Hugh Benson: Well we might. I don't think it does. You might think that demonstration is more algorithmic than the other three methods. The other three methods may require more judgment, there's less guarantee, you'll get to what you're looking for. But I'm not sure that demonstration is all that algorithmic either, as any of us know who try to do proofs in geometry or logic. There aren't algorithms one can just follow and be certain that one will get the result. So I think they both take judgment, both sides of this method require procedures and recommendations on where to begin and how to follow the procedure once you begin there. And I mean it's certainly the case that there are differences too. I don't want to deny that. But I think Aristotle thinks that, for example, of the work that geometers are doing: some are trying to uncover the first principles of geometry, but some are trying to derive the theorems from those first principles and I think Aristotle would think they're both engaged in the acquisition of knowledge, new knowledge. So there are different procedures to be sure but they're both philosophical methods of inquiry and so it depends on what you think matters in making a method different.
Peter Adamson: Maybe one way of thinking about it would be that all four of these are parts of one big overall method which would be the Aristotelian method. I guess one thing that people often think about Plato and Aristotle is that Plato wanted us to turn our attention away from the physical things around us - and whether that's true or not is a matter of debate - but then they would say if you look at what Aristotle does it's exactly the reverse. So he's out there, he's dissecting animals, he's looking at the world around him so he's some kind of empiricist. But it seems to follow from what you just said that if he's an empiricist it's in a way that's modified by the fact that he has these other methods because for him turnings to sensation is just one of three ways to get to first principles and there's also dialectic and the aporetic method. So do you think that it really doesn't make that much sense to call Aristotle an empiricist as a result?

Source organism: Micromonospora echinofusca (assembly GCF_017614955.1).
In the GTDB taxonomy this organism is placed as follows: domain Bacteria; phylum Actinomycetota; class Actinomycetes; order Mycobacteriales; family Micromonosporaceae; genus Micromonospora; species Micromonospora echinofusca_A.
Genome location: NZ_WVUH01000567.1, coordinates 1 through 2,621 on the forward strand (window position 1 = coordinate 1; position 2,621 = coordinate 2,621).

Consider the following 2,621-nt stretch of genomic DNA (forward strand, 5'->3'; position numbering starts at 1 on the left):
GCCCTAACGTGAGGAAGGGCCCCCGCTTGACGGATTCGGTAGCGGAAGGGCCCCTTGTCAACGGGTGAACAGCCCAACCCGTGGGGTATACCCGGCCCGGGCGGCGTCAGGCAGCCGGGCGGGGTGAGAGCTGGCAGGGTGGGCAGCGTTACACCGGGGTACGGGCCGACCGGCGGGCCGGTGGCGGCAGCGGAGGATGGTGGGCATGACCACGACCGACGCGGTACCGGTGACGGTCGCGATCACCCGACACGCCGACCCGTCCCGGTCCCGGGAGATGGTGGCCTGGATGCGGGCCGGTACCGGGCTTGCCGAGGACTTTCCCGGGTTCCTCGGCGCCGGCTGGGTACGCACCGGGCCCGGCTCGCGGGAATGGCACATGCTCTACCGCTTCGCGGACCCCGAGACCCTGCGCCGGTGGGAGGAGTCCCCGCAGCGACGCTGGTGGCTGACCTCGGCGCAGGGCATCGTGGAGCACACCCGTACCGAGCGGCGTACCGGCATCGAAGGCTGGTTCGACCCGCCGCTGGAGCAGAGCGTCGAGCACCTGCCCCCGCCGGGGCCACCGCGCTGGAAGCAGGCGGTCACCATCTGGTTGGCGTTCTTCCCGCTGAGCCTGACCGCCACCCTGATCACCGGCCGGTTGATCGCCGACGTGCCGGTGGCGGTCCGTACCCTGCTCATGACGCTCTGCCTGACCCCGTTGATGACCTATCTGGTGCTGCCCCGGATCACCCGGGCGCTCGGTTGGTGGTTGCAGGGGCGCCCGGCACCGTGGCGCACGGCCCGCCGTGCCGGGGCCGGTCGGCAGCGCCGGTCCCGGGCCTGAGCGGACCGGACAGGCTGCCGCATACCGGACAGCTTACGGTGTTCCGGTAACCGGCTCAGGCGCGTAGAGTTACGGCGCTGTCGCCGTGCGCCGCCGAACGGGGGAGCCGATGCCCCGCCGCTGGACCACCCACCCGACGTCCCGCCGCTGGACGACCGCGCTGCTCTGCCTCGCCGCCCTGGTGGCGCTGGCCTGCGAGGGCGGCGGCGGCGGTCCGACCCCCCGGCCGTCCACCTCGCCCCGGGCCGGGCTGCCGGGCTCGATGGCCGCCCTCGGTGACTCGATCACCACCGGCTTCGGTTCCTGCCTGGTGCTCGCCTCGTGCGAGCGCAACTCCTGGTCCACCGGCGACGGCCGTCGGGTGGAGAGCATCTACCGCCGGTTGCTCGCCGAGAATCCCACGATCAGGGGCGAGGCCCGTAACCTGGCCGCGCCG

Hugh Benson: Well I think Jonathan Barnes calls empiricism or empiricist a slippery word and I think he's right about that. I think it depends on what one means by an empiricist. If what you mean is Aristotle spends a lot of time and energy talking about the role of the evidence of the senses in knowledge acquisition I think that's certainly true. He devotes a lot of attention in the treatises to how sensation or perception plays a role in knowledge acquisition, much more than Plato I think, even though I think Plato thought the evidence of the senses did play a role in knowledge acquisition. Aristotle seems to at least be filling that out in considerably more detail. Aristotle also finds fault in the treatises with people who don't seem to pay enough attention to the senses. So I think certainly in the sense of devoting attention to the evidence of the senses Aristotle is for sure more of an empiricist than Plato, in that sense. But I think you're right in terms of asking what the role of the evidence of the senses is in the method of inquiry, the differences between Plato and Aristotle aren't quite as great as they're often made out to be. I think part of it is to underestimate the value of the evidence of the senses for Plato but it's also I think to overestimate the value of the senses for Aristotle, because as you say, dialectic doesn't seem incompatible with the evidence of the senses but it doesn't seem to place a great amount of weight on the evidence of the senses.